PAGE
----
Britain's approach to investigating sudden infant deaths is unique, according to leading international experts.
Putting babies asleep on their back can reduce the risks of cot death
They say authorities in other countries are much less likely to suspect foul play in cases where a baby dies suddenly.
They are less likely to accuse a parent of murder even where there have been multiple infant deaths in one family.
In addition, they never rely on medical statistics to secure a conviction.
On Monday, the Court of Appeal cleared Angela Cannings of murdering her two sons.
The judges said the medical evidence that helped convict the 40-year-old woman was unreliable.
The medical evidence they referred to was "Meadow's law", espoused by prosecution witness Sir Roy Meadow. He maintains that one cot death is a tragedy, two is suspicious and three is murder.
At one trial, he said the chances of two infants from one family dying from cot death was one in 73 million.
The UK government has now ordered a review of 258 cases where parents were convicted of killing their children in light of Monday's ruling.
Thousands of other parents who had a child taken away from them on the basis of similar evidence will also have their case re-examined.
However, experts in Europe and the United States believe Britain's approach to investigating sudden infant death is wrong.
Dr Joseph Milerad, a paediatrician in Sweden and vice-chairman of the European Society for the Study and Prevention of Infant Death, says other countries are much more willing to accept the there may be a medical reason for multiple infant deaths in a family.
"Multiple infant deaths are not necessarily treated with suspicion. There may be a medical explanation," he says.
"As a routine, I don't think you should have these very rigid guidelines that one infant death is medical and two infant deaths is murder.
"These cases should be evaluated on an individual basis."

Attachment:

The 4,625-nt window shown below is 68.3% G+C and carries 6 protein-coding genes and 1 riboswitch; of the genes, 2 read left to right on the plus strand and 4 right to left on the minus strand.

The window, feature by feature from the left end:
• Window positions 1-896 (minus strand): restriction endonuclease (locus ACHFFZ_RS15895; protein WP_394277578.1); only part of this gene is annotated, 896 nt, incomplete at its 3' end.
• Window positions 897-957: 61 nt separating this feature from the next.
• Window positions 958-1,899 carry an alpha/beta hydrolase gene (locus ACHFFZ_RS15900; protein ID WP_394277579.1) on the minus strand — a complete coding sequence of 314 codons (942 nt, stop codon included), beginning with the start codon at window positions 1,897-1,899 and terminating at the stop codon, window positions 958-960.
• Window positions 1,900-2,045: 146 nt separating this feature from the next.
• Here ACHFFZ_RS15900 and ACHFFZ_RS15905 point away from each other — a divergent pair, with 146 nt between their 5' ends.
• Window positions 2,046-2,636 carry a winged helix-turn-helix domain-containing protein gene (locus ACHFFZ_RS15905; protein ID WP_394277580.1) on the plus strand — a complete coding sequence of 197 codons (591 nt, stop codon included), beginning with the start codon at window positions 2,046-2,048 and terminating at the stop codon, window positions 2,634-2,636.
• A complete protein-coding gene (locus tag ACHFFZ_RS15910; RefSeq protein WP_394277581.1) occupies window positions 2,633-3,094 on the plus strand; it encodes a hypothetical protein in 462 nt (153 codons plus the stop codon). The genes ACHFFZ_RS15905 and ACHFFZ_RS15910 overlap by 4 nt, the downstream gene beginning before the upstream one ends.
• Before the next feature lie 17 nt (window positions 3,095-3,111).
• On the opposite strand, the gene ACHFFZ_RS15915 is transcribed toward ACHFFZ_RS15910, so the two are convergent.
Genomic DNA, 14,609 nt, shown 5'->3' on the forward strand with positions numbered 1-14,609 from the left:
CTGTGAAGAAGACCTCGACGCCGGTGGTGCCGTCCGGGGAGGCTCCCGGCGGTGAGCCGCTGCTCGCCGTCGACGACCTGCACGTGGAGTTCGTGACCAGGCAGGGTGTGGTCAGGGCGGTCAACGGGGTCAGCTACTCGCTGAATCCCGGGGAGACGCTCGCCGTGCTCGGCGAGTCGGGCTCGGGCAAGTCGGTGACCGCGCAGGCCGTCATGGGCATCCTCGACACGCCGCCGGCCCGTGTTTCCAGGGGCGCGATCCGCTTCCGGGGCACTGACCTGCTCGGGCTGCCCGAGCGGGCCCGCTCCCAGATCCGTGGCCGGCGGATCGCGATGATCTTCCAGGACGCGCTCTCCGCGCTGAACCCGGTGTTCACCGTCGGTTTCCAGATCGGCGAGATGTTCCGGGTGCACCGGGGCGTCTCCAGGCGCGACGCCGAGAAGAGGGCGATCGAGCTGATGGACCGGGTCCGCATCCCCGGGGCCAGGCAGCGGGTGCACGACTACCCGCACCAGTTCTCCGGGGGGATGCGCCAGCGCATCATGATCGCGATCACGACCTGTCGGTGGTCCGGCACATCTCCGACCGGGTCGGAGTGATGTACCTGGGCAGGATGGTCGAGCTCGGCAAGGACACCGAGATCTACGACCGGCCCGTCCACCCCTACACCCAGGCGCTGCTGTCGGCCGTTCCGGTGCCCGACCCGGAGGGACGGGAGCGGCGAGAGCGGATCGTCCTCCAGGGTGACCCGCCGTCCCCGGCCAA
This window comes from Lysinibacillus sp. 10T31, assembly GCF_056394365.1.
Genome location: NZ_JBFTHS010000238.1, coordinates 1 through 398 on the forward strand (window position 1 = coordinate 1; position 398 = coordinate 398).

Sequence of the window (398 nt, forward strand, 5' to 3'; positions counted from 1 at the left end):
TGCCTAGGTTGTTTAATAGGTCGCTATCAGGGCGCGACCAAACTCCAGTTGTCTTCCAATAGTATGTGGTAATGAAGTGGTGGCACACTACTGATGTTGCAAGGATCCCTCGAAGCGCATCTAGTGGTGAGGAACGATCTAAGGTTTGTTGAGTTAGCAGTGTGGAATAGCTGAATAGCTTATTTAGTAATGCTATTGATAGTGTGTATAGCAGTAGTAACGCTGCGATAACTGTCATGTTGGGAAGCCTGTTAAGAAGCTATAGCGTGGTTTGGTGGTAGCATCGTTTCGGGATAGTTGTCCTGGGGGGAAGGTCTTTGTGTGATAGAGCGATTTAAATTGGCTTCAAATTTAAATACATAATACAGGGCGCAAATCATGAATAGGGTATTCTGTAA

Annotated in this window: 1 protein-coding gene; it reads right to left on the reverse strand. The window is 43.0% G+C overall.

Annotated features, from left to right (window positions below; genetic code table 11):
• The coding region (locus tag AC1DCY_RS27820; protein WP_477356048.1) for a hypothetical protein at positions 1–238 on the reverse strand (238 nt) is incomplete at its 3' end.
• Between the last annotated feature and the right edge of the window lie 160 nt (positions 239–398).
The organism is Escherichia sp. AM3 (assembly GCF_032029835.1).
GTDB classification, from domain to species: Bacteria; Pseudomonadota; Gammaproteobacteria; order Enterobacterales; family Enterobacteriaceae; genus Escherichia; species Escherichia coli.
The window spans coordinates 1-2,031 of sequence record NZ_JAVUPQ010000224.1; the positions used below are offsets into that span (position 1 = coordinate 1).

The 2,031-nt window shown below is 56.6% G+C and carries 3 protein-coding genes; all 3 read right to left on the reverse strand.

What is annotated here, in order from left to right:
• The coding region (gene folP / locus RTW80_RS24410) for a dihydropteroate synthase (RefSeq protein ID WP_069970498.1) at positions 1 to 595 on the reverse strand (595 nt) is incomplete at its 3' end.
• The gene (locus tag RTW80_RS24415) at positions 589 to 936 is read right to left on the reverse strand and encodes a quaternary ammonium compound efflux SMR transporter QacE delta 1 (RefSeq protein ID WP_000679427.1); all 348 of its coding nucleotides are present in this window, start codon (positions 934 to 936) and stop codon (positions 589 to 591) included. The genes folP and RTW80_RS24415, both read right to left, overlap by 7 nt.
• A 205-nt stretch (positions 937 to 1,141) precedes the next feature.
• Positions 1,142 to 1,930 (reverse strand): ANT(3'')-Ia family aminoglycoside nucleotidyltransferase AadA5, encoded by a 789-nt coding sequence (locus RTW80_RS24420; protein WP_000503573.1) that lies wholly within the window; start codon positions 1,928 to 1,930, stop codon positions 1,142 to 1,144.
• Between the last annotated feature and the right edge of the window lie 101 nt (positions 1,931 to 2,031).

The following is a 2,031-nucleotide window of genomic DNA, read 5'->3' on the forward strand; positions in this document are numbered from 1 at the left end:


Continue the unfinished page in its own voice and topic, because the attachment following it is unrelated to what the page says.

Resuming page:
Dr Milerad said there had been very few cases of multiple infant deaths in single families in Sweden.
Where there had been multiple deaths, parents were only tried if they had a prior history of abusing their children.
"There was a real suspicion of maltreatment of these children," he says.
A similar approach is taken by authorities in the United States.
Dr Henry Krous, a paediatric pathologist at San Diego Children's Hospital in California, said "Meadow's law" has few supporters in the US.
"It has been roundly criticised by the majority of people in this country," he told BBC News Online.
"From my own point of view, it is completely wrong to approach these cases on a statistical basis.
"I have worked in this area for over 30 years and I have not dealt with 73 million cases and yet I can think of more than three cases where there has been more than one death in a single family.
"An individual family with its own mix of genes is not comparable to another family."
Dr Krous said US authorities approached each case on a case by case basis.
"To my knowledge, no case has ever been prosecuted on the basis of statistical evidence."
Dr Krous said it was important for police to investigate suspicious infant deaths.
But he warned that they must keep on open mind and consider medical causes of death.
"A police investigation should be considered in the case of a singleton death and not just in the case of multiple deaths.
"But there must also be a recognition that there may be a medical reason for those deaths."